August 24, 2015

Kim Lane Scheppele in Politico: "The Hungary Games: How Budapest evades its migrants obligations"

Network member Kim Lane Scheppele (Princeton) has a alerted us to a new piece she has up on Politico (Europe), entitled "The Hungary Games: How Budapest evades its migrants obligations."  The first two paragraphs are below and the remainder can be read here.

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The Hungarian government is building a fence on the border with Serbia to keep out the ever-increasing flow of refugees to Europe. But just look at a map. Serbia represents a tiny slice of Hungary’s meandering southern border. If desperate asylum-seekers have traveled thousands of miles to get to Europe, a fence that runs for a little more than 100 miles won’t stop them. Why is Hungary building a small fence on a long border?


The fence will divert migrants toward Croatia or Romania on their way to final destinations in the wealthier parts of Europe. And that is precisely the point. [continue reading here]

August 14, 2015

Bilyana Petkova, "Data Protection in the US and the EU: the Case for Federal Solutions"

Bilyana Petkova (Yale-NYU, soon to be Max Weber Fellow at EUI) has forwarded the contribution below, cross-posted from Verfassungsblogwhich builds on her article recently posted on SSRN entitled "The Safeguards of Privacy Federalism."  An earlier version of this paper won a Young Scholars Award at the 8th Annual Privacy Law Scholars Conference at Berkeley in June 2015.


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Which level is better placed to provide efficient data protection – the federal or the state level? This question is topical both in the United States and in the European Union. In the US, there are concerns regarding the increased fragmentation of American data privacy law and the lack of relevant federal consolidation. In the EU, the proposed General Data Protection Regulation (GDPR) supposed to replace the Directive of 1995 was met with opposition regarding the “over-centralization of powers” in the European institutions.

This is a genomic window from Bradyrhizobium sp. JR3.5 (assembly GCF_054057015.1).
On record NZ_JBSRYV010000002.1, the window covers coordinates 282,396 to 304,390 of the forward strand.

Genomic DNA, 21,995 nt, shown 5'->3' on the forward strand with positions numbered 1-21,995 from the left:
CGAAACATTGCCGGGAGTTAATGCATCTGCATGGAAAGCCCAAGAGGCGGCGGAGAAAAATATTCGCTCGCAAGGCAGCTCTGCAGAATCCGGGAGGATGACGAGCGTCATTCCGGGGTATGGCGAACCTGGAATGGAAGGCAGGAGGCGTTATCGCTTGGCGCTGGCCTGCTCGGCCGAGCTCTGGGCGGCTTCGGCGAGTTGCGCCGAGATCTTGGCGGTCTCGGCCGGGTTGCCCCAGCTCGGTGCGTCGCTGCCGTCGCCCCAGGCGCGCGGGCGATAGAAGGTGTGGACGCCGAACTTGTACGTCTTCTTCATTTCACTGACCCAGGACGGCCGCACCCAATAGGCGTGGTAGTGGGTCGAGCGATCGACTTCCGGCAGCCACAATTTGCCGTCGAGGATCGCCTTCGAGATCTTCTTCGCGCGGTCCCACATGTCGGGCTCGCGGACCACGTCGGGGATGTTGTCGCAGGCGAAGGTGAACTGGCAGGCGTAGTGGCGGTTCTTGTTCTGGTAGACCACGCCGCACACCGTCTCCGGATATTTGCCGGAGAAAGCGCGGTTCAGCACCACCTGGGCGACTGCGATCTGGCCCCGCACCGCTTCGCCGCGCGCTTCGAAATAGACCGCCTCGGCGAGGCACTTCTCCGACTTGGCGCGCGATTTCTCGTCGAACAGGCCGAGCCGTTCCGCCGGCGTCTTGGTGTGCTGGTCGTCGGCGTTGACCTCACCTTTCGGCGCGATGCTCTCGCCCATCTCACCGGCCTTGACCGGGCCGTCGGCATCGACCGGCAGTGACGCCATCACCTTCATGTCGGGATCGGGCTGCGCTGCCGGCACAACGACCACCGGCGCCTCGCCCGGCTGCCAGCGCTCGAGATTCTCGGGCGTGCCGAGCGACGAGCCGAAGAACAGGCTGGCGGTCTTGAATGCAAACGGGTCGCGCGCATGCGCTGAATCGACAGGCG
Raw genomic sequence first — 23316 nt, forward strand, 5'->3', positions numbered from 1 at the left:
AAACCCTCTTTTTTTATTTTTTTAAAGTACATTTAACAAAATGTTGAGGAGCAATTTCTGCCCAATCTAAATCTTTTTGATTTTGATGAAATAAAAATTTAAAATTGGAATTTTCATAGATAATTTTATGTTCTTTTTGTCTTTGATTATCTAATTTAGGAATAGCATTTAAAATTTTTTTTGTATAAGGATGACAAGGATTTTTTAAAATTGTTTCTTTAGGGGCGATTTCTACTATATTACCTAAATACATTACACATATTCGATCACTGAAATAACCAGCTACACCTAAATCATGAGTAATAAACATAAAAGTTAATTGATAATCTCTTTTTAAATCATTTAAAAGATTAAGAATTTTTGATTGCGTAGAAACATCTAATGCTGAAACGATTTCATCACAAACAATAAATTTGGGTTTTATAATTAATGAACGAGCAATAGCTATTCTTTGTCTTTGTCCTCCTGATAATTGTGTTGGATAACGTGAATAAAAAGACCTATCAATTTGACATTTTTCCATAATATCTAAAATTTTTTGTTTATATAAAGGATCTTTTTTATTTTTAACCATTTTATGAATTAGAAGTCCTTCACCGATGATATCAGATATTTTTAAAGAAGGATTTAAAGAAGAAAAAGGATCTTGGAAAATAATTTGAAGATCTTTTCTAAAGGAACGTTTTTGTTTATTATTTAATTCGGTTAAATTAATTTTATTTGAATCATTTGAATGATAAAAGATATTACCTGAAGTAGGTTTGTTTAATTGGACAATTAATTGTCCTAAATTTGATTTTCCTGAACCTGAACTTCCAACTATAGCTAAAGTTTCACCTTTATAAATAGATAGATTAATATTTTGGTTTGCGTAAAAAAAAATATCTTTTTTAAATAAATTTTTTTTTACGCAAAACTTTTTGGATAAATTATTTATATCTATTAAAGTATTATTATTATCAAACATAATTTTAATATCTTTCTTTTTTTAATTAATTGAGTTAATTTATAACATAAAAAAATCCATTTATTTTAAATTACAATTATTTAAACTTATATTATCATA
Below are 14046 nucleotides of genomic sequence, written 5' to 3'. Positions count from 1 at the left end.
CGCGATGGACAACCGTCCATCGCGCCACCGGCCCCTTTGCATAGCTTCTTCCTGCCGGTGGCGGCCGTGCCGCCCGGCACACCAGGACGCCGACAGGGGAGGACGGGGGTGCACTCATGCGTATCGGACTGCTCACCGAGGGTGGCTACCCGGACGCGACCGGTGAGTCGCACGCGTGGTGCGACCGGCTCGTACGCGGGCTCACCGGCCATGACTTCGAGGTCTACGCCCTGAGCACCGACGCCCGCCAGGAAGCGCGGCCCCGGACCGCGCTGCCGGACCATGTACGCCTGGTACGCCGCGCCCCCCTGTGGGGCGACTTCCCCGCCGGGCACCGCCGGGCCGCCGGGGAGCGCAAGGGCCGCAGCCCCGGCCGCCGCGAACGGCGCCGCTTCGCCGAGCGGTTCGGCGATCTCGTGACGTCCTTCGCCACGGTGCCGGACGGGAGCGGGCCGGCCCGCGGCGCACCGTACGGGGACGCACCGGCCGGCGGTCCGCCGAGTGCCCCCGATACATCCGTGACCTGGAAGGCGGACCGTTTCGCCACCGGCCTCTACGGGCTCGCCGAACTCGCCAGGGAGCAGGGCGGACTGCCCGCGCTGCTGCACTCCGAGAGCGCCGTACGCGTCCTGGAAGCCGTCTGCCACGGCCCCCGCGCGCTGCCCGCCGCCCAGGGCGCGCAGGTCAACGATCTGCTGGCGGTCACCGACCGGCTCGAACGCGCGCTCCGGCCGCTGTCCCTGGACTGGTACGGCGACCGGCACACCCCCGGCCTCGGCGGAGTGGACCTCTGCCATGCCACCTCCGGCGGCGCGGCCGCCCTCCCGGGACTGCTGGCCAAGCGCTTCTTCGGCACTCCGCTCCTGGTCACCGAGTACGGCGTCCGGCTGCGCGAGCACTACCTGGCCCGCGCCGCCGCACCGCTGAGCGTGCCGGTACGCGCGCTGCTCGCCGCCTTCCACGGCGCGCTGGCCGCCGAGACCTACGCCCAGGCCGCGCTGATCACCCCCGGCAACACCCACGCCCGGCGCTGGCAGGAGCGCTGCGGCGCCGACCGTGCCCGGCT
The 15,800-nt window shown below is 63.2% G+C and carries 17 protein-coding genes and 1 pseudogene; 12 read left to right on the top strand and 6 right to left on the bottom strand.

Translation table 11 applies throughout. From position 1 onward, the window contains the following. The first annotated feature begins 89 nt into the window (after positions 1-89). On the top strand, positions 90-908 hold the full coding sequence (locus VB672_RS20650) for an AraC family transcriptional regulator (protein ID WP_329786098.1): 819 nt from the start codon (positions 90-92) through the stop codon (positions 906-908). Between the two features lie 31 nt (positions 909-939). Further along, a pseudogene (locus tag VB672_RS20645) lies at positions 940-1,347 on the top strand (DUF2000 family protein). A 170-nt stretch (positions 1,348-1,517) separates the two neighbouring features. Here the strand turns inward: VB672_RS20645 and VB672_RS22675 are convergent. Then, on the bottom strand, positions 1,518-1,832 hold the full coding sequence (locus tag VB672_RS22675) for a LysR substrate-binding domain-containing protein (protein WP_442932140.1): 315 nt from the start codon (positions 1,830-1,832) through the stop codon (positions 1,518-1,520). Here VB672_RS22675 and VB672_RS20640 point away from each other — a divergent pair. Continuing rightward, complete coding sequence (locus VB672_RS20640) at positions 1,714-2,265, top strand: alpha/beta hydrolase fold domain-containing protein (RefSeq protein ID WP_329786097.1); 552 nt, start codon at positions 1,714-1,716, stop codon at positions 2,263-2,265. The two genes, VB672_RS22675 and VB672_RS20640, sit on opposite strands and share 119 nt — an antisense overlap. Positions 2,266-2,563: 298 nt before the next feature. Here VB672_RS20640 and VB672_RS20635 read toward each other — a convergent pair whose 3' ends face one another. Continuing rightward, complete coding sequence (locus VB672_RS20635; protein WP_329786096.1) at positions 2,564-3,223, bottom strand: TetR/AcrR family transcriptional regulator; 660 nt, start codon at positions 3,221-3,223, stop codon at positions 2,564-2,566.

Where do we stand with data protection in the EU and in the US now? We are five years in after the EU Commission first announced its initiative to work toward updating the framework European data protection law, and over 207 amendments to the Commission’s proposal later (introduced only in the version of the European Parliament; if we add the ones tabled by the different Presidencies of the Council, the count would reach several thousands). In an unprecedented move, at the end of July the European Data Protection Supervisor issued his own amended version of the Regulation ahead of the upcoming institutional trialogue…